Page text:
A Good Day for Homophobia in Yerevan
There has been much talk of the LGBTI community in Armenia lately. A bar, widely considered to be a gathering spot for those who think and act differently than most in this country, was recently firebombed and vandalized. The violence was condemned in large part only by the LGBTI community and its supporters, until two ARF MPs acted on behalf of the assailants, posting bail for them pending trial. That gave way to greater attention and greater condemnation, particularly in the diaspora—including by several leaders and opinion-makers associated with the ARF.
Partly in response to that event, a conference on LGBTI tolerance issues took place in Armenia last week. It was poorly attended–perhaps by 20 or 30 people at most–though supported by European bodies and the UN. And on Mon., May 21, a rally in support of diversity and tolerance was planned on the occasion of the World Day for Cultural Diversity for Dialogue and Development, but also not too far on the calendar from the International Day Against Homophobia and Transphobia, which is marked on May 17. Both events were spearheaded by an NGO known as PINK (“Public Information and Need of Knowledge”), alongside other civil society groups.
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Song and dance moves to Armenia
BOSTON – There has lately been some activity surrounding the cause of what’s called “repatriation”, of having Diasporan Armenians move to the Republic of Armenia or to Artsakh. Not that that cause is new by any means, it’s just that a couple of concerted efforts over the past months has highlighted some points that seem worthy of reflection.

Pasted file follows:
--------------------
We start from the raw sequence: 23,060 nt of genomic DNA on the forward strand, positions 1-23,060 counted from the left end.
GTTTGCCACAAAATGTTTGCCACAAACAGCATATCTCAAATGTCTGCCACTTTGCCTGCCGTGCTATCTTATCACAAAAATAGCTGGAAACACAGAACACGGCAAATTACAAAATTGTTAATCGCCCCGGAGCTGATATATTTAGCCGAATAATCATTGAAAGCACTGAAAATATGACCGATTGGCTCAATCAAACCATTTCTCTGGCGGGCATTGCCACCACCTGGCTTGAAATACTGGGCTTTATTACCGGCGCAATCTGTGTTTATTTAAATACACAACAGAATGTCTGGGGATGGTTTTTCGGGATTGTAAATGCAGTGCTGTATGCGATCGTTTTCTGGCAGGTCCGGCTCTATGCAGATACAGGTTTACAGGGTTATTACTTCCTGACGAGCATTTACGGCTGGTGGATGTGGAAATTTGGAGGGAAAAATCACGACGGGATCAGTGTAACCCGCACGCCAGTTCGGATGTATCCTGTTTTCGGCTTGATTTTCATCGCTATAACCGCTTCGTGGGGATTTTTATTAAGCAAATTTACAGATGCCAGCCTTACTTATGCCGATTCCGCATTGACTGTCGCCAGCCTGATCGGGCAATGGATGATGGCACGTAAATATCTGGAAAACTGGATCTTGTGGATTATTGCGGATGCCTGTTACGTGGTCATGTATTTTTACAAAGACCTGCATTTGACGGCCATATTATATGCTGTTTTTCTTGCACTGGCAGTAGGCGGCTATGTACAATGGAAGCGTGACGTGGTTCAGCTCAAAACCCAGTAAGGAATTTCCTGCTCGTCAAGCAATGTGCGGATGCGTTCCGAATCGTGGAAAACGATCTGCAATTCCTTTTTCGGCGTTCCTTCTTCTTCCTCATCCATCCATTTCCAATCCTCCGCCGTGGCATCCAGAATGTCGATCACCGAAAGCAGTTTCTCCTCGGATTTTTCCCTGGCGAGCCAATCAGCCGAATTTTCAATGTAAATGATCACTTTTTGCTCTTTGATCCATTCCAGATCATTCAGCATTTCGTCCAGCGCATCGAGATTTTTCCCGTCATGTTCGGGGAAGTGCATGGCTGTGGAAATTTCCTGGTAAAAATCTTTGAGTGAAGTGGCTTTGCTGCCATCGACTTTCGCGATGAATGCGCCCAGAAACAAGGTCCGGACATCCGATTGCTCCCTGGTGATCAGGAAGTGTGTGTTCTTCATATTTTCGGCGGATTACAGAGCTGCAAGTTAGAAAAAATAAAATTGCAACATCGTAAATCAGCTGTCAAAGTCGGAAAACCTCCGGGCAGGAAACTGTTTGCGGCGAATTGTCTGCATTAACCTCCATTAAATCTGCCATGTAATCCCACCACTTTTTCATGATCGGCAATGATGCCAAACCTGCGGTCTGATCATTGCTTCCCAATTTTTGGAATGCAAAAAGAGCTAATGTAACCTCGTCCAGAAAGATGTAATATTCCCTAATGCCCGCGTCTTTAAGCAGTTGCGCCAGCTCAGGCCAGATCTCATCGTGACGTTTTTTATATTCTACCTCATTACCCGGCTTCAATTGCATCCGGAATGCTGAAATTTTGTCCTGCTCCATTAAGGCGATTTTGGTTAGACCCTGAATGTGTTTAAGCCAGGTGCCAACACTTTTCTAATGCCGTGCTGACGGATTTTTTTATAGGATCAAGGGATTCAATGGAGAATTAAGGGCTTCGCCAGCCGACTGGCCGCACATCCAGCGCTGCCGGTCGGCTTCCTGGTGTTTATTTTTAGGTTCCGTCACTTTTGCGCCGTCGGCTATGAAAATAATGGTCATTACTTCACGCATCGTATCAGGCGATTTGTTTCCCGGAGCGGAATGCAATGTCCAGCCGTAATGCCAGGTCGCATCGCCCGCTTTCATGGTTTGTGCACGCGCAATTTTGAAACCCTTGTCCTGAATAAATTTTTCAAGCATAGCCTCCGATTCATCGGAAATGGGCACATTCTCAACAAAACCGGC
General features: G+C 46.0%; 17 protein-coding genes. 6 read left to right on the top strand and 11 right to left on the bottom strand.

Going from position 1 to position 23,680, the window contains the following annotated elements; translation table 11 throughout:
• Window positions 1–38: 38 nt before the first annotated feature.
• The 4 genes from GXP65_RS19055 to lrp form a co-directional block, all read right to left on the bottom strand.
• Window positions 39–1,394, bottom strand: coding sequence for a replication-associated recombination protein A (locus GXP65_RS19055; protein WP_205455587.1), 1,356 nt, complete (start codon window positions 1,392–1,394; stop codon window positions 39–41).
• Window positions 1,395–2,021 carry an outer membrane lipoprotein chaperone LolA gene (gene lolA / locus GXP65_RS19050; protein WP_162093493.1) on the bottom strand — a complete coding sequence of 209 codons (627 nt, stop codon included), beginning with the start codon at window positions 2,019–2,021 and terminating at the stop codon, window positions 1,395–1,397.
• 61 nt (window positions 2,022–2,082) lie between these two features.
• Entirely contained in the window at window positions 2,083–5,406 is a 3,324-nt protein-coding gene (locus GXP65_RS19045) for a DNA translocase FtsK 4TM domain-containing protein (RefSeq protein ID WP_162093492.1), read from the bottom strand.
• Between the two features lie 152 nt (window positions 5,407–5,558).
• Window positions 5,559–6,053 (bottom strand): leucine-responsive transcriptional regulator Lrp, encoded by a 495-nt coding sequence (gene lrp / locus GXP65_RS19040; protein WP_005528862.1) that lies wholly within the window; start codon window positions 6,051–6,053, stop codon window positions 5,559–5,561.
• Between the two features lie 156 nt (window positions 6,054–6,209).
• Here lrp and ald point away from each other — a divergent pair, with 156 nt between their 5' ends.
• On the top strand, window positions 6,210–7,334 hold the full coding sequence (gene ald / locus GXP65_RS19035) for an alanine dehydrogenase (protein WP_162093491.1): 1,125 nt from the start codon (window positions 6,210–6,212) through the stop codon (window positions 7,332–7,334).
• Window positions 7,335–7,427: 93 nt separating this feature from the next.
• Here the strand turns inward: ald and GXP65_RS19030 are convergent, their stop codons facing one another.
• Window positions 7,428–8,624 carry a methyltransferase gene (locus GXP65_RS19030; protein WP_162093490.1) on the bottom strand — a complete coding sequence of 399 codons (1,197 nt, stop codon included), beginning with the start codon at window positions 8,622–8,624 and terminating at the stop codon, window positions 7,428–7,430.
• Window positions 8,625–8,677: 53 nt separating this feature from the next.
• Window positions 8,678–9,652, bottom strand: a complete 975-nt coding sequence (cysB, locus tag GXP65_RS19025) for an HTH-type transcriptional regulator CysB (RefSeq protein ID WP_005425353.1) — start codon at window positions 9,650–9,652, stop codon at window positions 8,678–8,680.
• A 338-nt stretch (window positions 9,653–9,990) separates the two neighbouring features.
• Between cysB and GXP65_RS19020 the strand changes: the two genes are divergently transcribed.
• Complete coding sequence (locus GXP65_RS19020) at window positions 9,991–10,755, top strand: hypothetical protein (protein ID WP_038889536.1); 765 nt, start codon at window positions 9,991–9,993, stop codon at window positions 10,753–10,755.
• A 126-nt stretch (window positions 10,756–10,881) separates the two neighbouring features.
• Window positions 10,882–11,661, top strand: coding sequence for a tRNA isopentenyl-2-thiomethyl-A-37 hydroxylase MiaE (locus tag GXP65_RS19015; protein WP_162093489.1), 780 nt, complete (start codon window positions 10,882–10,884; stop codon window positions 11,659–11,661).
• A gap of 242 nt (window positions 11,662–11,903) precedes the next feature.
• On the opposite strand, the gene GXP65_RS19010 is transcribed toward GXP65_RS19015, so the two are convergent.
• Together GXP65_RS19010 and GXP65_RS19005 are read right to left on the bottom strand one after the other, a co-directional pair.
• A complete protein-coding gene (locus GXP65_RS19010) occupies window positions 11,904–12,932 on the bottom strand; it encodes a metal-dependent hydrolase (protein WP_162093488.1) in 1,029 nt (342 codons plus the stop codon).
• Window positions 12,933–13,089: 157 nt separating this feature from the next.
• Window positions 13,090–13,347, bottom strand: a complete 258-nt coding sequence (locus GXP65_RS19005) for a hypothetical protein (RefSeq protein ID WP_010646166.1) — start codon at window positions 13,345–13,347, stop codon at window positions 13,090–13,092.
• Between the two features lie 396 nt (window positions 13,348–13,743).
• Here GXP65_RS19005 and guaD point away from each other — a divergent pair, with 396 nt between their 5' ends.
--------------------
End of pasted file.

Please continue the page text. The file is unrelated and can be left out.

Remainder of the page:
A youth group in the Los Angeles area, for instance, held a seminar recently that brought together interested parties and organisations that do work in Armenia. Such activities are truly informative and helpful to the community out there. But the sort of effusive representation of life and times in Armenia that comes up and of “repatriation” can sometimes be a little over the top. Continue reading
Armenian Parliamentary Elections 2012: The Fletcher Connection
Armenians go to the polls to elect their fifth National Assembly on Sunday, May 6. Since its independence in 1991 after the fall of the Soviet Union, Armenia has suffered from rampant corruption and bureaucratic ineptitude in addition to larger economic issues and a devastating 1988 earthquake. Moreover, a territorial dispute involving neighboring Azerbaijan and a troubled historical legacy with Turkey have sealed shut a majority of the landlocked country’s borders.
Suffice it to say, then, that the Republic of Armenia has more than its fair share of domestic and international issues. Unfortunately, national and local voting has proven to be among them. The credibility of most Armenian governments has been wanting due to lackluster elections. Most politicians likewise fail to inspire confidence in the people.
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